[AstroPy] API question: Instantiating of time/coord and similar
wkerzendorf at gmail.com
Thu May 3 11:39:40 EDT 2012
This topic has expanded a lot;-)
So adressing point 1: Yes, you're technically right. That both of these things do coordinate transformations. But there are many coordinate transformations in astronomy and in astropy we don't have a one-size fits-all mentality about them (in my sense for good reason). For example, switching between different units, doppler-shifting spectra , etc... all are technically coordinate transformations, but we treat them differently and not through one coordinate transformer.
I propose to keep a world coordinate system (transforming from an array-index coordinate system to an other coordinate system (e.g. RA, DEC)) separate from astronomical 2d coordinates (Equatorial with different epochs, Galactic with different epochs). The 'world coordinate system'-package will be much broader in the sense that it will do arbitrary transforms from array-coordinate systems to anything else (in simulations data the axes might be lengths, or temperatures, ....).
I think some of the functionality (like masking) you describe is based on array data and we're already implementing this in our base array class NDData.
adressing point 4: I think we want to avoid including legacy code. Don't get me wrong we want to learn from the code and use the algorithms, but what astropy strifes to do (and Erik hinted at that) is a uniform UI that provides many algorithms provided in some of these codes (like AST). In addition, we want astropy to be a glue between packages (passing data from AST which provides functionality A to pyephem which provides functionality B).
For this current discussion, I would like to see API examples in pseudo python code. I think this makes it easier for us to visualize the different options.
On 2012-05-03, at 5:18 AM, David Berry wrote:
> Hi All, a lot of stuff was said over-night! I'll just give some brief
> responses to one or two points:
> 1) Wolfgang mentioned the distinction between "WCS" and "coordinates".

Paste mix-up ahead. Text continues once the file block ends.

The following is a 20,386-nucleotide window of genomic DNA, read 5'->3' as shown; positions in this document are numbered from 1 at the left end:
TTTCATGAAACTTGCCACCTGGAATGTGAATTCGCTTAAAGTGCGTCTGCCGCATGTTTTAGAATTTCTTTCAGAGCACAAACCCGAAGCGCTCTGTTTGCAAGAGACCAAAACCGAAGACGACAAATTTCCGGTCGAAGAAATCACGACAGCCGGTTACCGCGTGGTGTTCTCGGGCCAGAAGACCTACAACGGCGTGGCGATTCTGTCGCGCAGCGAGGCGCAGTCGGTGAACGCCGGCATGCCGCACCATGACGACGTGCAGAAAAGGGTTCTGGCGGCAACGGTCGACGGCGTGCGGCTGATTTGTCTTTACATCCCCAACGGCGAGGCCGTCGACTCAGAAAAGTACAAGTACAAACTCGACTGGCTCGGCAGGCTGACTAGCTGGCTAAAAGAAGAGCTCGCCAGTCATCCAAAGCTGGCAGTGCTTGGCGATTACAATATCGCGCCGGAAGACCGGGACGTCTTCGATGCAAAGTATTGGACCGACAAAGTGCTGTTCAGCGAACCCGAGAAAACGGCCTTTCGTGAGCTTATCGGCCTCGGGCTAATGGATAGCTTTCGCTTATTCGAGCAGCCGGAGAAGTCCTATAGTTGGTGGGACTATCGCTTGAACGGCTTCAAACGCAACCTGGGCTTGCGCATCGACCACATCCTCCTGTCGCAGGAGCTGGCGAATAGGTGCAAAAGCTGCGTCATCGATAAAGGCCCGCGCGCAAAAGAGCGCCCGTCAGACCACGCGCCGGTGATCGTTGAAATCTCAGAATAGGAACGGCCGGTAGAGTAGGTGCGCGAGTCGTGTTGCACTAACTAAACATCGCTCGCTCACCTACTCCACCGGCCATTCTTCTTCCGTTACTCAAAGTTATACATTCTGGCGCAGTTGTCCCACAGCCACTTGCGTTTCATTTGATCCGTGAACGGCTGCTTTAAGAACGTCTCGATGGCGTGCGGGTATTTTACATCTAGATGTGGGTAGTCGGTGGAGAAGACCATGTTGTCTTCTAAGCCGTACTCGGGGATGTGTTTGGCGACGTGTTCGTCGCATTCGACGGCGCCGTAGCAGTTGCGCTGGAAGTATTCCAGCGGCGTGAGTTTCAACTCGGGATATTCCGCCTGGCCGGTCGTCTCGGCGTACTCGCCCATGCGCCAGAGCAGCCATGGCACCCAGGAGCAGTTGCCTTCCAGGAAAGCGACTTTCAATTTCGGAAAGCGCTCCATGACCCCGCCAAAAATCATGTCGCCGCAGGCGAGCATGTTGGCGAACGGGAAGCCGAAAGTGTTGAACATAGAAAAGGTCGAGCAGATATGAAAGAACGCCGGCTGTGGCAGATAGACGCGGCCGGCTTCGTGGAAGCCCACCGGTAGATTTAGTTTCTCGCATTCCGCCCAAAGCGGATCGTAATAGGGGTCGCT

> I can't see much of a distinction myself. Both tackle the problem
> "given positions in one coordinate system, how do I convert them into
> another coordinate system". After all, the pixel coordinate system is
> just another coordinate system, like galactic, equatorial or whatever.
> 2) Perry made the point that if you separate the coordinate system
> description from the actual axis values, then there is nothing to stop
> you creating a higher level class that combines a Frame description
> with the axis values. Absolutely so. This is exactly what AST does.
> The AST "Region" class is a class that encapsulates a Frame together
> with a set of axis values to define a region within a coordinate
> system. There are sub-classes of Region to define circles, boxes, etc,
> and also compound regions formed by the intersection or union of other
> regions. And there is a subclass of Region that defines a simple list
> of isolated points within the Frame. And you can transform Regions
> using a Mapping into another specified coordinate system.
> 3) Tim followed up on my own point that AST keeps the Frames and axis
> values separate. This may seem to contradict what I said above, but it
> doesn't really. Regions are used mainly for masking (although they can
> also be plotted). So you define a Region and can then ask "does this
> random position I have fall inside or outside the Region". But for
> the more common problem, where a piece of code just wants to transform
> positions from one coordinate system to another, it's more efficient
> for the code itself to retain copies of the Frames, and then just
> processes the axis values themselves using whatever Mappings etc are
> required. An AST Mapping is just a description of a numerical
> transformation with no information about what the input or output
> values represent - this extra semantic information is embodied in the
> Frame class that is retained by the calling application.
> 4) Several people made the point about astropy wanting to avoid C
> libraries. That sounds reasonable. My reason for mentioning AST was
> not necessarily to try to persuade anyone to use it directly, but more
> to advertise the model of coordinate handling it is based upon. It has
> been shown over many years to provide a very flexible, easy to use API
> for building coordinate handling apps (once you've got your head round
> the concepts). And importantly it is extensible - If you add new
> classes of coordinate system, or new types of Mapping or Regions or
> whatever to the library, your application code should "just work"
> without any major changes.
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